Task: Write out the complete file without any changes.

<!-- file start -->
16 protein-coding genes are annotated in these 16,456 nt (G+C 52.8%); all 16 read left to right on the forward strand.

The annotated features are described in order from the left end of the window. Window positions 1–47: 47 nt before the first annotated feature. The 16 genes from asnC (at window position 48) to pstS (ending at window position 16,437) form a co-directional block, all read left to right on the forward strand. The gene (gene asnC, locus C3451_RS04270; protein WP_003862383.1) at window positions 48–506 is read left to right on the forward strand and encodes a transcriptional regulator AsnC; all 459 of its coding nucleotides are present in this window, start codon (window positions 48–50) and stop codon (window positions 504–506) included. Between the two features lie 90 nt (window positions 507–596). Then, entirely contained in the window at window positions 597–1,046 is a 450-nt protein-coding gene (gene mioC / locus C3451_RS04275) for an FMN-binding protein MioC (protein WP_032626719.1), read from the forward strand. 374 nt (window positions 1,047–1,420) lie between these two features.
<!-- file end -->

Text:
16 protein-coding genes are annotated in these 16,456 nt (G+C 52.8%); all 16 read left to right on the forward strand.

The annotated features are described in order from the left end of the window. Window positions 1–47: 47 nt before the first annotated feature. The 16 genes from asnC (at window position 48) to pstS (ending at window position 16,437) form a co-directional block, all read left to right on the forward strand. The gene (gene asnC, locus C3451_RS04270; protein WP_003862383.1) at window positions 48–506 is read left to right on the forward strand and encodes a transcriptional regulator AsnC; all 459 of its coding nucleotides are present in this window, start codon (window positions 48–50) and stop codon (window positions 504–506) included. Between the two features lie 90 nt (window positions 507–596). Then, entirely contained in the window at window positions 597–1,046 is a 450-nt protein-coding gene (gene mioC / locus C3451_RS04275) for an FMN-binding protein MioC (protein WP_032626719.1), read from the forward strand. 374 nt (window positions 1,047–1,420) lie between these two features.